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2017 Bernard Cohen Memorial Lecture in Genetics


Peter Donnelly FRS
Director, Wellcome Trust Centre for Human Genetic
University of Oxford

Meiosis, Recombination,and the Origin of a Species

Monday, May 8, 2017, 4:00 PM
Gaulton Auditorium, Biomedical Research Building

Peter Donnelly is Director of the Wellcome Trust Centre for Human Genetics and Professor of Statistical Science at the University of Oxford, and a leading international researcher in human genetics. He grew up in Australia and on graduating from the University of Queensland he won a Rhodes Scholarship to Oxford where he studied for a doctorate in mathematics.  He held professorships at the University of London and in Chicago (jointly between Statistics and Ecology and Evolution) before returning to Oxford in 1996.  Peter’s early research work concerned the development of stochastic models in population genetics, including the coalescent.  He has developed and applied powerful and sophisticated statistical methods to analyse genetic and genomic data, with his group responsible for several widely-used statistical algorithms, including STRUCTURE and PHASE, and, in collaboration with colleagues in Oxford, IMPUTE.  

Peter played a major role in the HapMap project, the successor to the Human Genome Project which characterised patterns of genetic variation within and between continental populations.  He chaired the landmark Wellcome Trust Case Control Consortium (WTCCC) study and its successor, WTCCC2, a large international collaboration studying the genetic basis of more than 20 common human diseases and conditions in over 60,000 people. He also led WGS500, an Oxford collaboration with Illumina which was one of the first to pioneer whole genome sequencing in clinical medicine, and a precursor to the UK’s 100,000 Genomes Project.  Another major focus of his work is meiotic recombination, where Peter and his colleagues in Oxford have been responsible for localising over 30,000 recombination hotspots in the human genome, for identifying the first DNA sequence motif associated with hotspots, and the gene, PRDM9, responsible for hotspot positioning, and most recently for linking PRDM9’s roles in meiosis and speciation, where it is the only known mammalian speciation gene.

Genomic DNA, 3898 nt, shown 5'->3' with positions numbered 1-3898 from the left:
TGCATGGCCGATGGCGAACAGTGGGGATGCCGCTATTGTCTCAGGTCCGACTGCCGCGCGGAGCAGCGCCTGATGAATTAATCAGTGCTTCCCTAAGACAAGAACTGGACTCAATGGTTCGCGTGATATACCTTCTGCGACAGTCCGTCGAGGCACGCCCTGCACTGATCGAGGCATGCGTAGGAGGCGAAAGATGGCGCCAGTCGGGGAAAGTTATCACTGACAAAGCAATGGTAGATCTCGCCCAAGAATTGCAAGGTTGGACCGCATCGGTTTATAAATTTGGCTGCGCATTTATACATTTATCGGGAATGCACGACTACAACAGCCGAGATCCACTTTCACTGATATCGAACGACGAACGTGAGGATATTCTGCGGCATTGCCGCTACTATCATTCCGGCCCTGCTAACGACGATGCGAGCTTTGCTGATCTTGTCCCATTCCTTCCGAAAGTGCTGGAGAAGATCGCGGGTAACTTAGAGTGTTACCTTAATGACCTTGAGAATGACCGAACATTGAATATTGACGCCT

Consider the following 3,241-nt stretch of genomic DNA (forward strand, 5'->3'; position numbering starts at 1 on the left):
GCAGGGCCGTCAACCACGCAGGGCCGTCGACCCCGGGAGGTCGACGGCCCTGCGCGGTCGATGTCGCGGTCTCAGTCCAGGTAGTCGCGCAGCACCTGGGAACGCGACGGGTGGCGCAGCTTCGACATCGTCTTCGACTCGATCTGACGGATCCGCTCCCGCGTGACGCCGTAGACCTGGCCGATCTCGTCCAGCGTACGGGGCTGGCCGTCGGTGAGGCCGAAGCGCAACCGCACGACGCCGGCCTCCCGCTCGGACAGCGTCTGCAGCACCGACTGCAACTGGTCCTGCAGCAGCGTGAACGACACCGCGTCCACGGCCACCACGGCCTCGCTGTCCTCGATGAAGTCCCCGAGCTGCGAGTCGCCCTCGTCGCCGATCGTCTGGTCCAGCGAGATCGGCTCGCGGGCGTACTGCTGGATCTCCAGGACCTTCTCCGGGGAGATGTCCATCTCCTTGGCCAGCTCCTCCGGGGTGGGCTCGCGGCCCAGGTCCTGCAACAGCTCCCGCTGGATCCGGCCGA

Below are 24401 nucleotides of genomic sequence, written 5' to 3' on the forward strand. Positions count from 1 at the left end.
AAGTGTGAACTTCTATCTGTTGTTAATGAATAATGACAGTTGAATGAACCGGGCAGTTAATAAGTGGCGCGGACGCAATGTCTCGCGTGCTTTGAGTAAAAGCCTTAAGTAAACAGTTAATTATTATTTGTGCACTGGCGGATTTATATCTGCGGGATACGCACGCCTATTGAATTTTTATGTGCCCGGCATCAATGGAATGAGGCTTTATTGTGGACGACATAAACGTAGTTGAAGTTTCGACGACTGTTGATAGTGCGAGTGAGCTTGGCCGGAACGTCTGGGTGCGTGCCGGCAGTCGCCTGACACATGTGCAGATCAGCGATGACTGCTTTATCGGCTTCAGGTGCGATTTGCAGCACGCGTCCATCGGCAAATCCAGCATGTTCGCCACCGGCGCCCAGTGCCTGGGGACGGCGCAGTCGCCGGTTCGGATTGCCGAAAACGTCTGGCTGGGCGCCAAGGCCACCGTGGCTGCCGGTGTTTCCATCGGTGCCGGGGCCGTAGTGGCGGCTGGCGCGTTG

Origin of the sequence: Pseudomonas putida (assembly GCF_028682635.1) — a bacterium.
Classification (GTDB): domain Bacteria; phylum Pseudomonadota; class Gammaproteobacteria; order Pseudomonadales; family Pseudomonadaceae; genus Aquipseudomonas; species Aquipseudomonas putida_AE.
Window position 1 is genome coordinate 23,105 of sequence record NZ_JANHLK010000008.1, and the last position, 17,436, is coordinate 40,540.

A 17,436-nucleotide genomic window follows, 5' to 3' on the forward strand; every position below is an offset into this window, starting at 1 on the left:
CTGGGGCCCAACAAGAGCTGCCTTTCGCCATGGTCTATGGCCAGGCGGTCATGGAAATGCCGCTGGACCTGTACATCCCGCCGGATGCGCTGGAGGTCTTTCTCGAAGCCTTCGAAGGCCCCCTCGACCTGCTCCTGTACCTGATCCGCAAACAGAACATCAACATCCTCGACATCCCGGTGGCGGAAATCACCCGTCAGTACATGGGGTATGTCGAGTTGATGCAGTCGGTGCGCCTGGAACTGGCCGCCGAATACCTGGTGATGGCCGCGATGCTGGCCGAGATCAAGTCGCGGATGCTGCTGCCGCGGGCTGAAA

Peter is a Fellow of the Royal Society and of the Academy of Medical Sciences, and is an Honorary Fellow of the Institute of Actuaries.  He has received numerous awards and honours for his research, and his TED talk has over a million downloads.